year of the world when it was made, but upon His divinity. The blood of Christ is a sufficient atonement, whether shed at the beginning or at the end of the world.

It is true those who lived before the coming of Christ, had not the same degree of light that we enjoy; but they had the same unqualified promise that whosoever looked to the Lamb of God who was to be slain, should be saved. They were saved by faith in a Saviour to come, just as we are in a Saviour who has come. For out of all ages, "whom he did foreknow, he also did predestinate to be conformed to the image of his Son. Moreover whom he did predestinate, them he also called; and whom he called, them he also justified; and whom he justified, them he also glorified."

As respects, therefore, the salvation of those who lived before the coming of Christ, the difference between them and us is, that they believed in a Saviour to come, while we believe in the Saviour who has come, and actually died to redeem us. The pious before the coming of the Messiah were pardoned and renewed in heart and spirit, and finally admitted to heaven on the same ground that the pious are now, the vicarious death of Christ as an atonement for sin. Had the Gospel dispensation been introduced a thousand years sooner, still those who then lived might have asked why it had not been published a thousand years before. We might as well ask why it was delayed at all, or why it was not delayed till now. If the redemption of man is liable to this kind of objection, so is his creation; and as some portion of time must have preceded both his creation and redemption, according to infidel wisdom man ought never to have been created or redeemed. We may just as wisely challenge the great Creator to know why we are not made with four hands instead of two, or why we have not the lion's strength, the elephant's body, or the eagle's wings, or why we were not born in the time of the Cesars, or of Chinese or Japanese parents.

The apostle intimates in the text, that there was as much propriety in delaying the incarnation of Christ, as there is in not allowing a minor to possess the property and privileges of an heir. Now I say that the heir, so long as he is a child, differeth nothing from a servant, though he be lord of all; but is under tutors and governors until the time appointed of the father. Even so we, when we were children, were in bondage under the elements of the world; but when the fulness of time was come, God sent forth his Son. Having thus endeavored to remove the objection as to the lateness of the incarnation, I shall now attempt to show that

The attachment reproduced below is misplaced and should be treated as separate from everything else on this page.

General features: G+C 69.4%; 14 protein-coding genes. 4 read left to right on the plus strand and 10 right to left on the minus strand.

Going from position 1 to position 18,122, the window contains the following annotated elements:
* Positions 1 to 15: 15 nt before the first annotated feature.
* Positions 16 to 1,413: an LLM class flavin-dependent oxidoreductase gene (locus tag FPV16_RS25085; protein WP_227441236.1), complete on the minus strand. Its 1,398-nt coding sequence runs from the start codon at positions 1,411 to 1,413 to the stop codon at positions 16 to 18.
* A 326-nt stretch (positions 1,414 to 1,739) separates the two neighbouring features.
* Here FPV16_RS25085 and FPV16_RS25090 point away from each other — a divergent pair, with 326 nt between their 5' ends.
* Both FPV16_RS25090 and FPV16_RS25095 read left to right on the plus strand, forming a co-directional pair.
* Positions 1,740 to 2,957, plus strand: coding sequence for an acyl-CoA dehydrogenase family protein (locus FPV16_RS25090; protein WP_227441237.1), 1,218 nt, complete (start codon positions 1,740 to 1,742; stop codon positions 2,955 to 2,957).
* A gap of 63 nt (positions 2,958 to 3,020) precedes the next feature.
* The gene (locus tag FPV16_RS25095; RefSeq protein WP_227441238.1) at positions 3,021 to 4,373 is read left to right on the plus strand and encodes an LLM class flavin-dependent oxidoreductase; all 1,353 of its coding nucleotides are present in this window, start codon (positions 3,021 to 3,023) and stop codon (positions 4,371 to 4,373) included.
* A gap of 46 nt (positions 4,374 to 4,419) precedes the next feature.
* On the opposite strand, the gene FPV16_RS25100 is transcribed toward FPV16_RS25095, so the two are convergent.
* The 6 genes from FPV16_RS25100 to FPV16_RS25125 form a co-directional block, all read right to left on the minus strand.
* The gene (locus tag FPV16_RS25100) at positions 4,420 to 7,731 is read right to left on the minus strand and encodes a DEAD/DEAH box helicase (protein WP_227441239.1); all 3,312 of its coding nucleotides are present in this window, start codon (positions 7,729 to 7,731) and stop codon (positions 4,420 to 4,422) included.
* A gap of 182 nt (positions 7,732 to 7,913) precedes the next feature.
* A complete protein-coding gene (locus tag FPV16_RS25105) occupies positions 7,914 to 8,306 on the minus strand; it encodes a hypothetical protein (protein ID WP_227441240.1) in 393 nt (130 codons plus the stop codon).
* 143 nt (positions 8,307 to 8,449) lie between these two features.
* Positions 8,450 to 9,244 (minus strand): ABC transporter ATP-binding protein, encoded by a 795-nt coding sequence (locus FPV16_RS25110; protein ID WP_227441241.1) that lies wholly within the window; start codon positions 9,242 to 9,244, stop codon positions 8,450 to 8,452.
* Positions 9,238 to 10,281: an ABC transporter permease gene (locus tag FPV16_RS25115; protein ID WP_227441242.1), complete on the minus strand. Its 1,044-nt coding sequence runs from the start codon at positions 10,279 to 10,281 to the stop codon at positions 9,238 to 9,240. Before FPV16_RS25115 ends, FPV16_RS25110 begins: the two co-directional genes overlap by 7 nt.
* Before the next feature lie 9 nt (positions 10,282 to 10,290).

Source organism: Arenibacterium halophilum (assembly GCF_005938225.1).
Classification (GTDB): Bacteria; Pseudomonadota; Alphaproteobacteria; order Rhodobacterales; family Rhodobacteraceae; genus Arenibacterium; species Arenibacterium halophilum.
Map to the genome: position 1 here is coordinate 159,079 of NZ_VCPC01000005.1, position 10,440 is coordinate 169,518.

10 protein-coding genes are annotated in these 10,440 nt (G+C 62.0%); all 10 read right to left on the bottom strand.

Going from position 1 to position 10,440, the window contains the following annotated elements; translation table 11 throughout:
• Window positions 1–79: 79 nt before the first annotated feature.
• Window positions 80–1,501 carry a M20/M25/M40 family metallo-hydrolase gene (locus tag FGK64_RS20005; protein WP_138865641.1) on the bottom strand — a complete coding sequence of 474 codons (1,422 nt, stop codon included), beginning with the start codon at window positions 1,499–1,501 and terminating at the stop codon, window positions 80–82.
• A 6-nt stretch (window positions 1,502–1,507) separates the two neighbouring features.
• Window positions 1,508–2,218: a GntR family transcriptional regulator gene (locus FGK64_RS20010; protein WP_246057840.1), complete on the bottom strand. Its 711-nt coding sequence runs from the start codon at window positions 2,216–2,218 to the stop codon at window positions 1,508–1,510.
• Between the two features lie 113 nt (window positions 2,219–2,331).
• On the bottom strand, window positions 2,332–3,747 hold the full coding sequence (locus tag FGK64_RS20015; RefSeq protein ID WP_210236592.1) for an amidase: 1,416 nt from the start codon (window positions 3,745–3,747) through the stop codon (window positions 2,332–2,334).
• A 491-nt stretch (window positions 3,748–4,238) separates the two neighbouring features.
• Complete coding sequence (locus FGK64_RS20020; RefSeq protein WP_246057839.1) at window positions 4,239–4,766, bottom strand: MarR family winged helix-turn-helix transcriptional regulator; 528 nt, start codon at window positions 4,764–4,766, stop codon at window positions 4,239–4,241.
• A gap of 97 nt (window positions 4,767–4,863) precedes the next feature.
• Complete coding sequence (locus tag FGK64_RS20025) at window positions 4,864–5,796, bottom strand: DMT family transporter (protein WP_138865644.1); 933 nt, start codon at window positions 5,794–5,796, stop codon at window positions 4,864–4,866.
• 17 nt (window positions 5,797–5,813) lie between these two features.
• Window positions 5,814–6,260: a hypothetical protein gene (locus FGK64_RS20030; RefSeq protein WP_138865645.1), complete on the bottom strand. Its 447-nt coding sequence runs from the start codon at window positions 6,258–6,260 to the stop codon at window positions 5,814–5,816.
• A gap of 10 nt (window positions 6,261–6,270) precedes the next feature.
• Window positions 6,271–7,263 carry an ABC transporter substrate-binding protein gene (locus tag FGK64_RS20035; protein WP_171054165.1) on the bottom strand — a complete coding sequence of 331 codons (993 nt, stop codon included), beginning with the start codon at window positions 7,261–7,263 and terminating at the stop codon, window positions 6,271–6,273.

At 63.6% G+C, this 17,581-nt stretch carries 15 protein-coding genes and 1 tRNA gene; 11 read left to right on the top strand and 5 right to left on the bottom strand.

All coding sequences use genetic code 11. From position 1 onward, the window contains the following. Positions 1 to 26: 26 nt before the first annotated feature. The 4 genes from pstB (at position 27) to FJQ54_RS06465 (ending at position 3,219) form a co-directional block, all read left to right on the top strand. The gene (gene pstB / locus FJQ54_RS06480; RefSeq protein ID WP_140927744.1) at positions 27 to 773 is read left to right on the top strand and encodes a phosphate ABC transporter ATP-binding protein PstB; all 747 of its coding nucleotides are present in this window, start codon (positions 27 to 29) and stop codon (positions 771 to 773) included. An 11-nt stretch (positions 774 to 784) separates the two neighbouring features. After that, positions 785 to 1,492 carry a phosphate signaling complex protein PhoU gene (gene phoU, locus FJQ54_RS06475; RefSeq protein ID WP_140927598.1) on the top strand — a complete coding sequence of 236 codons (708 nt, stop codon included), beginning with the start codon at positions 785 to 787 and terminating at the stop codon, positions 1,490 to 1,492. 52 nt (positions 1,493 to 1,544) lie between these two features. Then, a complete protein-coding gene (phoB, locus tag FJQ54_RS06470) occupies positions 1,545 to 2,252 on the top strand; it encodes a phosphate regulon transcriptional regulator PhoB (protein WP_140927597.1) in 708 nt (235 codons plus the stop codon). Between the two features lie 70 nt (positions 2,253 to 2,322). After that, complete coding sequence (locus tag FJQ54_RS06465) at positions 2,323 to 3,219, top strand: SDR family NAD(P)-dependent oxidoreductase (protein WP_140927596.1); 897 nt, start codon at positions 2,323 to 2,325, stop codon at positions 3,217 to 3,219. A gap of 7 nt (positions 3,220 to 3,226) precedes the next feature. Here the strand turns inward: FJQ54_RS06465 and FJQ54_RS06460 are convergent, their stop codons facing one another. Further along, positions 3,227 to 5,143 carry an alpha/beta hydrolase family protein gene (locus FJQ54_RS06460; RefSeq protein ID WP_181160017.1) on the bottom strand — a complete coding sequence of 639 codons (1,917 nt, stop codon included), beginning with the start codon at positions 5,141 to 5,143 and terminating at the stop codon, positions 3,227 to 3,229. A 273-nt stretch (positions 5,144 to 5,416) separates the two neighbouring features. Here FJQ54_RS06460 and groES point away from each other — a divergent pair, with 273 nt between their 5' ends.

1. There were circumstances connected with the period of Christ's coming, which prove that it was the fulness of time

-the time of all best suited for the introduction of the Gospel. This is true as it respects the state of human languages, at the time of the Advent. Language is the present medium of intercourse between man and man. It has also been used as the chief medium of Revelation, or of making known the Divine will; and it is for this reason that the Son of God, by whom His will is made known to us, is called, by way of eminence, the Word. Language is the embodying power, the incarnation of thought. We can almost as easily imagine a soul without a body, as thought unclothed or without the form of outward expression. It is indeed a point in dispute in the learned world, whether a man can think without the use of words in his mind. It is not strange, therefore, that God has adapted the time of his great Revelation to us, to the state of human language. "Literature," says some one, "is the soul of history," and God is in history. His finger writes all history. A nation's literature is an index to its principles and character. It represents at one view, the culture, the theology, the ethics, the degree of intrinsic purity and outward prosperity of a nation. Our leading statesmen and scholars, who feel a just and laudable interest in the success of the long talked of Japanese expedition, form their opinions respecting the character of the people, government, religions and customs of the empire of Japan, from what they learn of its literature out of books that have been published by the Portuguese, Dutch and English, or by our own countrymen. The literature of Japan tells the origin and history of that singular nation as far as known; what they have done for themselves, and what fortunes, and pervading and retributive providences have befallen them, and furnishes a sort of key to unlock their future. The literature of China, Greece and Rome expounds their moral and political history. This is precisely what we should expect from the nature of language. It is the organ of the soul's conceptions. It must therefore in turn, mould, control and modify its peculiar character, so that the mind of a nation will correspond to its language. This is true even in modern times. The German language is no bad mirror of German mind; and every one who sees a Frenchman and understands his language, must be convinced that the one is made for the other, exactly according to measure. But the point in hand is pre-eminently true of all ancient languages, when trade and travel had not modified. national words or incorporated so much that was foreign into the native tongues as has been done with ours, and with most living languages. Let us take what is called the Semitic family of tongues, to which the Hebrew and Syriac belonged. This whole family is destitute of particles and grammatical